I hope someone can help me understand a performance issue I'm having. I regularly have to import many millions of rows into an empty InnoDB table. Somewhere between 50 and 500 million. The tables are always very narrow, and only contain one index - a PK on a varchar(10).
The strategy I have settled upon is removing the PK, importing using LOAD DATA and then adding the PK. My question is why is adding the PK when the data is all imported so much faster than importing while the PK is on the table? What additional work is MySQL doing that causes such a large time difference?
Any help greatly appreciated.
asked Oct 01 '12 at 18:23
Your strategy — drop index, insert, recreate index — is quite common for ETL processes.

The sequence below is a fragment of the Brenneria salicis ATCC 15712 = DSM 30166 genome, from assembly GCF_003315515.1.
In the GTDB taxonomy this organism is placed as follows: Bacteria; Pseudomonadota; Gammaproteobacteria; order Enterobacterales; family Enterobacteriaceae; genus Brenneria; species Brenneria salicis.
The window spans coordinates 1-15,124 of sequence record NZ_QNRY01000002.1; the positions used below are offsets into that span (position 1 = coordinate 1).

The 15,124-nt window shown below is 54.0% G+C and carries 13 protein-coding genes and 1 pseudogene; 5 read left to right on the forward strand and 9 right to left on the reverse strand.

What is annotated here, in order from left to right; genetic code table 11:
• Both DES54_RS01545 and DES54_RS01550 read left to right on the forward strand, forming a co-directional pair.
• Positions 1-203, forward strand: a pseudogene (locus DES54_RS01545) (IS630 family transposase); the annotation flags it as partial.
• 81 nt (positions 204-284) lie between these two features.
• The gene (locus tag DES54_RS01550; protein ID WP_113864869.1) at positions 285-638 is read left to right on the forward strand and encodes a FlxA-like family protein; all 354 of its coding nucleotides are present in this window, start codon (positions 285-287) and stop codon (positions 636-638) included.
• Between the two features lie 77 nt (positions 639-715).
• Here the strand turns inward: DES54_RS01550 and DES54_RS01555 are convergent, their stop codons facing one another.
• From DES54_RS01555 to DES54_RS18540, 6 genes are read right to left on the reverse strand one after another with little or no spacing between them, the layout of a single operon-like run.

Creating an index usually just reads everything, sorts everything and writes the index. If the index is maintained during INSERT, the database has to update the index for every row individually.
answered Oct 17 '12 at 18:54
Markus Winand ♦♦
It also has to do checks to fulfill uniqueness constraints. While inserting row 50 000 000, database has to check against 49 999 999 records if there is no duplicates. Of course, it uses the index, but that's still close to exponential progression.
answered Mar 25 '13 at 19:25